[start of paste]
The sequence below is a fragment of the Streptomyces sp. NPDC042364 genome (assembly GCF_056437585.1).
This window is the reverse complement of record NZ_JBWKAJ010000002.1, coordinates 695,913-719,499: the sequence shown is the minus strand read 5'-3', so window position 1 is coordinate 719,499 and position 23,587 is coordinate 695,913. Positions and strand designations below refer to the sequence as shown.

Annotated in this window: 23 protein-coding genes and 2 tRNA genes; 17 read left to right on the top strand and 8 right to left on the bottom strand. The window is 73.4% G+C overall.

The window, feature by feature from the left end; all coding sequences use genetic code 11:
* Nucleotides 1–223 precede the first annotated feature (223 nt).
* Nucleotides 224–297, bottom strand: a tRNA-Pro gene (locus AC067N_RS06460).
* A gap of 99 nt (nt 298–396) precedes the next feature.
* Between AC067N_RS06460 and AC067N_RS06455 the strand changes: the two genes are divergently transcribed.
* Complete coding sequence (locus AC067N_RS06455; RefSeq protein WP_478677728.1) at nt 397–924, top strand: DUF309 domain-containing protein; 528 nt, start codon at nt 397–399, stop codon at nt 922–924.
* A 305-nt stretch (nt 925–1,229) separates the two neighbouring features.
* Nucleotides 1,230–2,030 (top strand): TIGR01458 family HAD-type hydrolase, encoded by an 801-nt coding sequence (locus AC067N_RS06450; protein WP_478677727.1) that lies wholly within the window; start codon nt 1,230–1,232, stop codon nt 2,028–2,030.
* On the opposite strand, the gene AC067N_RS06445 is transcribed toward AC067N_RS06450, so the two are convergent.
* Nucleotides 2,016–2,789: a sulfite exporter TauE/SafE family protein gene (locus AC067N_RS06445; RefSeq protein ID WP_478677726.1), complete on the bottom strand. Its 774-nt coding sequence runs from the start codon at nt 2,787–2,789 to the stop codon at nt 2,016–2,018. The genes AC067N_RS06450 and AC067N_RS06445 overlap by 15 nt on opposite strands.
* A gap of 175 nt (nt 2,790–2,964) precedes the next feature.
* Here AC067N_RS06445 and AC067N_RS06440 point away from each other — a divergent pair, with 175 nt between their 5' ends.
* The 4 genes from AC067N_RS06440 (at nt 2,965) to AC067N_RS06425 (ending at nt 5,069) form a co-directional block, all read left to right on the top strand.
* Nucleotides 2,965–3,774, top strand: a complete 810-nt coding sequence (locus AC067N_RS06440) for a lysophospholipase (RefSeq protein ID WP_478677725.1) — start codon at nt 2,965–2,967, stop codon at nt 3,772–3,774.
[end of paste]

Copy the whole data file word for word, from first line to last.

The sequence below is a fragment of the Streptomyces sp. NPDC042364 genome (assembly GCF_056437585.1).
This window is the reverse complement of record NZ_JBWKAJ010000002.1, coordinates 695,913-719,499: the sequence shown is the minus strand read 5'-3', so window position 1 is coordinate 719,499 and position 23,587 is coordinate 695,913. Positions and strand designations below refer to the sequence as shown.

Annotated in this window: 23 protein-coding genes and 2 tRNA genes; 17 read left to right on the top strand and 8 right to left on the bottom strand. The window is 73.4% G+C overall.

The window, feature by feature from the left end; all coding sequences use genetic code 11:
* Nucleotides 1–223 precede the first annotated feature (223 nt).
* Nucleotides 224–297, bottom strand: a tRNA-Pro gene (locus AC067N_RS06460).
* A gap of 99 nt (nt 298–396) precedes the next feature.
* Between AC067N_RS06460 and AC067N_RS06455 the strand changes: the two genes are divergently transcribed.
* Complete coding sequence (locus AC067N_RS06455; RefSeq protein WP_478677728.1) at nt 397–924, top strand: DUF309 domain-containing protein; 528 nt, start codon at nt 397–399, stop codon at nt 922–924.
* A 305-nt stretch (nt 925–1,229) separates the two neighbouring features.
* Nucleotides 1,230–2,030 (top strand): TIGR01458 family HAD-type hydrolase, encoded by an 801-nt coding sequence (locus AC067N_RS06450; protein WP_478677727.1) that lies wholly within the window; start codon nt 1,230–1,232, stop codon nt 2,028–2,030.
* On the opposite strand, the gene AC067N_RS06445 is transcribed toward AC067N_RS06450, so the two are convergent.
* Nucleotides 2,016–2,789: a sulfite exporter TauE/SafE family protein gene (locus AC067N_RS06445; RefSeq protein ID WP_478677726.1), complete on the bottom strand. Its 774-nt coding sequence runs from the start codon at nt 2,787–2,789 to the stop codon at nt 2,016–2,018. The genes AC067N_RS06450 and AC067N_RS06445 overlap by 15 nt on opposite strands.
* A gap of 175 nt (nt 2,790–2,964) precedes the next feature.
* Here AC067N_RS06445 and AC067N_RS06440 point away from each other — a divergent pair, with 175 nt between their 5' ends.
* The 4 genes from AC067N_RS06440 (at nt 2,965) to AC067N_RS06425 (ending at nt 5,069) form a co-directional block, all read left to right on the top strand.
* Nucleotides 2,965–3,774, top strand: a complete 810-nt coding sequence (locus AC067N_RS06440) for a lysophospholipase (RefSeq protein ID WP_478677725.1) — start codon at nt 2,965–2,967, stop codon at nt 3,772–3,774.